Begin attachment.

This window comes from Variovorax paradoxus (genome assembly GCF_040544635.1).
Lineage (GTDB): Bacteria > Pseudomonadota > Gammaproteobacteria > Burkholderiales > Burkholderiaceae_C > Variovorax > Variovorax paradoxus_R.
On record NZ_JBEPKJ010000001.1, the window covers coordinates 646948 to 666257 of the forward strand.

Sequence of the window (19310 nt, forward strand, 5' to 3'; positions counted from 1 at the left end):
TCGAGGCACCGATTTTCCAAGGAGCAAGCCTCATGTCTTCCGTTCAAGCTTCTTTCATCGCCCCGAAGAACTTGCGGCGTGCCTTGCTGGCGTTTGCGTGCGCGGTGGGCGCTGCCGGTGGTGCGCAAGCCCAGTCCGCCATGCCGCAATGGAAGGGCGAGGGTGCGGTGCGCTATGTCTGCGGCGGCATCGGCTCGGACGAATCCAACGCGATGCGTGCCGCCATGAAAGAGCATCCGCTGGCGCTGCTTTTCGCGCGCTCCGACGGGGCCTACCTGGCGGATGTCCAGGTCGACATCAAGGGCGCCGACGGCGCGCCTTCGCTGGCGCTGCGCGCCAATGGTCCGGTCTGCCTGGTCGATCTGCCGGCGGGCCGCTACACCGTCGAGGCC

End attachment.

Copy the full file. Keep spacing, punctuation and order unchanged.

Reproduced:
This window comes from Variovorax paradoxus (genome assembly GCF_040544635.1).
Lineage (GTDB): Bacteria > Pseudomonadota > Gammaproteobacteria > Burkholderiales > Burkholderiaceae_C > Variovorax > Variovorax paradoxus_R.
On record NZ_JBEPKJ010000001.1, the window covers coordinates 646948 to 666257 of the forward strand.

Sequence of the window (19310 nt, forward strand, 5' to 3'; positions counted from 1 at the left end):
TCGAGGCACCGATTTTCCAAGGAGCAAGCCTCATGTCTTCCGTTCAAGCTTCTTTCATCGCCCCGAAGAACTTGCGGCGTGCCTTGCTGGCGTTTGCGTGCGCGGTGGGCGCTGCCGGTGGTGCGCAAGCCCAGTCCGCCATGCCGCAATGGAAGGGCGAGGGTGCGGTGCGCTATGTCTGCGGCGGCATCGGCTCGGACGAATCCAACGCGATGCGTGCCGCCATGAAAGAGCATCCGCTGGCGCTGCTTTTCGCGCGCTCCGACGGGGCCTACCTGGCGGATGTCCAGGTCGACATCAAGGGCGCCGACGGCGCGCCTTCGCTGGCGCTGCGCGCCAATGGTCCGGTCTGCCTGGTCGATCTGCCGGCGGGCCGCTACACCGTCGAGGCC